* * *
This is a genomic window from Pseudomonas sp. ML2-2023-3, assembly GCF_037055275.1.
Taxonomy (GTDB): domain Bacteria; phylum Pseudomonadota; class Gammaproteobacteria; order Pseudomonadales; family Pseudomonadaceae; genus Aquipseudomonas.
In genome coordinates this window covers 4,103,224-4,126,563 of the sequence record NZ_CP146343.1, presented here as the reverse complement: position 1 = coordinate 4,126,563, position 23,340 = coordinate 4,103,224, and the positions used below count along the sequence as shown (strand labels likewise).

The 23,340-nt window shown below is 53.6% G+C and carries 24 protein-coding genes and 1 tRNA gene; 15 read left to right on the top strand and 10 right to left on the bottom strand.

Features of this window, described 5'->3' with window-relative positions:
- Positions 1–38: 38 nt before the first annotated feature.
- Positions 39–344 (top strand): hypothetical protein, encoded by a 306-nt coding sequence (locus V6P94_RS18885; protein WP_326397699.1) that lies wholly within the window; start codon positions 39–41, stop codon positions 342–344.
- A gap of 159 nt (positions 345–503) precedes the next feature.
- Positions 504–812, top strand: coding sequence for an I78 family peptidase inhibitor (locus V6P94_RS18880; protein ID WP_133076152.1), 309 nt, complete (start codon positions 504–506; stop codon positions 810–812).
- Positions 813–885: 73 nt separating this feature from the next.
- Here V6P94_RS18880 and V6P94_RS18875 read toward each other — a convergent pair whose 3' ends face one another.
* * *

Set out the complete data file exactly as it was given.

This is a genomic window from Pseudomonas sp. ML2-2023-3, assembly GCF_037055275.1.
Taxonomy (GTDB): domain Bacteria; phylum Pseudomonadota; class Gammaproteobacteria; order Pseudomonadales; family Pseudomonadaceae; genus Aquipseudomonas.
In genome coordinates this window covers 4,103,224-4,126,563 of the sequence record NZ_CP146343.1, presented here as the reverse complement: position 1 = coordinate 4,126,563, position 23,340 = coordinate 4,103,224, and the positions used below count along the sequence as shown (strand labels likewise).

The 23,340-nt window shown below is 53.6% G+C and carries 24 protein-coding genes and 1 tRNA gene; 15 read left to right on the top strand and 10 right to left on the bottom strand.

Features of this window, described 5'->3' with window-relative positions:
- Positions 1–38: 38 nt before the first annotated feature.
- Positions 39–344 (top strand): hypothetical protein, encoded by a 306-nt coding sequence (locus V6P94_RS18885; protein WP_326397699.1) that lies wholly within the window; start codon positions 39–41, stop codon positions 342–344.
- A gap of 159 nt (positions 345–503) precedes the next feature.
- Positions 504–812, top strand: coding sequence for an I78 family peptidase inhibitor (locus V6P94_RS18880; protein ID WP_133076152.1), 309 nt, complete (start codon positions 504–506; stop codon positions 810–812).
- Positions 813–885: 73 nt separating this feature from the next.
- Here V6P94_RS18880 and V6P94_RS18875 read toward each other — a convergent pair whose 3' ends face one another.